It has been exactly two weeks since I last posted. I did blog last week, over at Speculative Faith; the weeks when you don’t find me here, I’m usually over there. Next week, however, is the CSFF blog tour of Rebels, and I’ll be posting on SpecFaith and my own blog.
In the meantime, I would like to report that I have read Alice’s Adventures in Wonderland and Through the Looking Glass. As with all classics, there’s a sense of accomplishment just in having read it, as if I have now entered a little more fully into the enormous cultural heritage of western civilization. Also, my siblings read the Alice books back in a distant childhood fad, and now I’ve finally caught up with them.
I’ve always known something about Alice in Wonderland. I saw the old Disney movie a number of times – a largely faithful, if highly selective, amalgam of the two books (mostly the first). I’ve heard the quotations: ‘Curiouser and curiouser!’ ‘Sentence first; verdict afterward.’ ‘When I use a word, it means just what I choose it to mean.’ ‘That’s logic.’
And everyone knows what it means to go through the looking glass.
But there were things I found in the books that were never translated into the movie, or carried through the quotations. One was Lewis Carroll’s puns. Most were amusing, and one was so bad I wouldn’t have known it was a pun if the King of Hearts hadn’t pointed it out.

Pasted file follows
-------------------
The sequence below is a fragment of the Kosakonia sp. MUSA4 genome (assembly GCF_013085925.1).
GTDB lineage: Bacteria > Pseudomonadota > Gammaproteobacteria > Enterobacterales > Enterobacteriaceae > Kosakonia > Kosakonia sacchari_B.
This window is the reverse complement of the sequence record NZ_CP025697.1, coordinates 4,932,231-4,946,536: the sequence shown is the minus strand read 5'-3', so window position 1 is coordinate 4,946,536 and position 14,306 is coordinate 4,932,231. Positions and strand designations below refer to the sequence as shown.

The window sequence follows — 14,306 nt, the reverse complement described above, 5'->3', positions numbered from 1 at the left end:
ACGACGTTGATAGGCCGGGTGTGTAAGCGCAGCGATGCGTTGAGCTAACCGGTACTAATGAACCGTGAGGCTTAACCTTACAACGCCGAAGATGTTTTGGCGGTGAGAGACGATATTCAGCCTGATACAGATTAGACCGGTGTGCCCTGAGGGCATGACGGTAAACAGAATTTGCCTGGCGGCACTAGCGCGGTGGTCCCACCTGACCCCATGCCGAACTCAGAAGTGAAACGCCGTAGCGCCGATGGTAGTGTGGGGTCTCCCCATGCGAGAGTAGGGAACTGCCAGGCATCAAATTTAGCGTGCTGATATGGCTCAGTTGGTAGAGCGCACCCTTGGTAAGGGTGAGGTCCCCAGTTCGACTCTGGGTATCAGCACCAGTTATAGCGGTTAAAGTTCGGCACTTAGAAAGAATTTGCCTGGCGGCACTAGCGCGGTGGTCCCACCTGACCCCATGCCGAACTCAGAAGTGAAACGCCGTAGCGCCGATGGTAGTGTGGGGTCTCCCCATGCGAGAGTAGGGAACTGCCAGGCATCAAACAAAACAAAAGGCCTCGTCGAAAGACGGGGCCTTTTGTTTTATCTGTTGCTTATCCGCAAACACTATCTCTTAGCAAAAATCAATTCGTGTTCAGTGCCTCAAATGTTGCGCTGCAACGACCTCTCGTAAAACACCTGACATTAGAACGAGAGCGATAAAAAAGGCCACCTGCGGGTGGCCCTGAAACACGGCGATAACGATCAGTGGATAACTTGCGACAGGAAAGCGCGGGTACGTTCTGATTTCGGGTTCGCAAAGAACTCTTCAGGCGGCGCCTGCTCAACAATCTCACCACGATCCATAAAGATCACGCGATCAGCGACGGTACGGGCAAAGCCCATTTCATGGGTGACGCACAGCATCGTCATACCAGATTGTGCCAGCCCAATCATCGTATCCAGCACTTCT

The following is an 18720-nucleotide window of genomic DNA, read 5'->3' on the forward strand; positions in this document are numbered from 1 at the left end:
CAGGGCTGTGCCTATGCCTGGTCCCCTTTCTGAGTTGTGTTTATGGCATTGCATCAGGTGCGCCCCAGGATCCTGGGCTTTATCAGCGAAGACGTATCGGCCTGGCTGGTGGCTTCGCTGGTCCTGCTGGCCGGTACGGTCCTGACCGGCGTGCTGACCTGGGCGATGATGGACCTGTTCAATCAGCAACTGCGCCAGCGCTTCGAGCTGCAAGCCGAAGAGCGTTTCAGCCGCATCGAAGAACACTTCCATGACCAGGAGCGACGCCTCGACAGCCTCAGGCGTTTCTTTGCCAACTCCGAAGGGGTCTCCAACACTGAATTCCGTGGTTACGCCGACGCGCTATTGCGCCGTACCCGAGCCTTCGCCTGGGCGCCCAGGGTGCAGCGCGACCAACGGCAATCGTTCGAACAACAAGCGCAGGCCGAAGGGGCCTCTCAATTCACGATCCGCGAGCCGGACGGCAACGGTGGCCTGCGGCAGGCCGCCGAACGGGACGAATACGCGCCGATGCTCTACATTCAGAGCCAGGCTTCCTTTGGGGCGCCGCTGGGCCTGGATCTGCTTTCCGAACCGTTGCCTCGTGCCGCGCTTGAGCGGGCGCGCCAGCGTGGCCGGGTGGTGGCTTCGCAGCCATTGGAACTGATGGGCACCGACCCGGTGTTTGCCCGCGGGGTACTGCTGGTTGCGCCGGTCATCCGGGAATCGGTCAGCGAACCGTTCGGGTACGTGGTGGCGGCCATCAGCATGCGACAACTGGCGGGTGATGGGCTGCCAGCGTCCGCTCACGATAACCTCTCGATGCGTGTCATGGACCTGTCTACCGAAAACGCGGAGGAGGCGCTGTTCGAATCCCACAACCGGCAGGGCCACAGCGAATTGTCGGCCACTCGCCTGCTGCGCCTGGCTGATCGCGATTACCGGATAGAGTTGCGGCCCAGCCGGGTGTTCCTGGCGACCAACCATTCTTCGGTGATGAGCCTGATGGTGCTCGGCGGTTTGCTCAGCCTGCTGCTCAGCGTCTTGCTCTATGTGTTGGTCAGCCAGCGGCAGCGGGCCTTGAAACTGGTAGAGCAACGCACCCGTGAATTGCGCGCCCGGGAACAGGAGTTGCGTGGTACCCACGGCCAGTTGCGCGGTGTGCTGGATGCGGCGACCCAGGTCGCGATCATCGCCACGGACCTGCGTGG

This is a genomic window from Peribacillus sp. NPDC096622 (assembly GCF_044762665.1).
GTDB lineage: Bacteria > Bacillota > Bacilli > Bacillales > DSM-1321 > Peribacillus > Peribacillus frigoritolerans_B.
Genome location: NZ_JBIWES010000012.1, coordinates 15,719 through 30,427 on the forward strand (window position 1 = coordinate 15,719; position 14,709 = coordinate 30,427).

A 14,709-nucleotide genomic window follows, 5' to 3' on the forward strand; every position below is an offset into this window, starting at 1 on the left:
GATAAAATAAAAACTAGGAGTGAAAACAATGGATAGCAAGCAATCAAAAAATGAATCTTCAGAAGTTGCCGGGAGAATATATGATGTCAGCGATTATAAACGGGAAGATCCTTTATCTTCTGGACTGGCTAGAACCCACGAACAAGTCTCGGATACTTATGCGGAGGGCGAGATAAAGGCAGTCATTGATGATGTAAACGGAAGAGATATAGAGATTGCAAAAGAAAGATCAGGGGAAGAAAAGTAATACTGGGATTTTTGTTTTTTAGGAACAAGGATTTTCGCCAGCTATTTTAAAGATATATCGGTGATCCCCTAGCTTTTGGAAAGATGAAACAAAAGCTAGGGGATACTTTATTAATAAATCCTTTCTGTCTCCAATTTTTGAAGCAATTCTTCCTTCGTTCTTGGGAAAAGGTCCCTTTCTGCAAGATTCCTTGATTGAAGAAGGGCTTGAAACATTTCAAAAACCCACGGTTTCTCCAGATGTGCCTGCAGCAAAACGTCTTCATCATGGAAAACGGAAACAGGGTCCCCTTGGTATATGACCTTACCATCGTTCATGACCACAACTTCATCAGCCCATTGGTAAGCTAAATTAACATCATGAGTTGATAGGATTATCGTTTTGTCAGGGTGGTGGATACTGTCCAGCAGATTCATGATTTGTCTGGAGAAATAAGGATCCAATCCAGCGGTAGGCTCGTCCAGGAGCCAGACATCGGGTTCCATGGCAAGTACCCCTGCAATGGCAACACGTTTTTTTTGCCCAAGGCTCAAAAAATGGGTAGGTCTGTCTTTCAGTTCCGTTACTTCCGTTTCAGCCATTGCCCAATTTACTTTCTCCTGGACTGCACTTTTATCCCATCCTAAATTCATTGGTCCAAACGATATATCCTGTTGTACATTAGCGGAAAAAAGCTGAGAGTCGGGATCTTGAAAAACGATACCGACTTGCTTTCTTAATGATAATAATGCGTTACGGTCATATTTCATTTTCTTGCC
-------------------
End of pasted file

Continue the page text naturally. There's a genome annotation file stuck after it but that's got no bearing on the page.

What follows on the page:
Another was how Carroll did not merely have nursery rhyme characters in his books, but actually had them act out their rhymes. In fact, the Alice books educated me on nursery rhymes; before reading them, I didn’t know what rhyme was attached to Tweedledee and Tweedledum, and I had never even heard of the rhymes of the Knave of Hearts and the Lion and the Unicorn. (This last, by the way, brought about one of my favorite parts of Through the Looking Glass: The Unicorn expresses surprise over Alice, calling her a “fabulous Monster”, but eventually agrees to believe in her if she will believe in him.)
I also discovered some elements that were odd even for the Wonderland books. The scene with the Sheep, first in the store and then in the rowboat, has an elusive dreamlike quality. I didn’t care for the scene with the Duchess and the Cook; it was full of a kind of inexplicable hostility, as the Cook threw dishes at the Duchess and the Duchess sang a lullaby about beating “[her] boy when he sneezes” to her baby, giving him a shake at the end of every line. And then, bizarrely, the baby turned into a pig.
That notwithstanding, I’m glad I read Alice’s Adventures in Wonderland and Through the Looking Glass. I doubt there are any other books quite like them – the absurdity of Wonderland and of its citizens, who through it all took themselves quite seriously, the puns and moments of philosophy, the rampaging irrationality – and the sense that only the rational could really enjoy it, because only they could recognize it.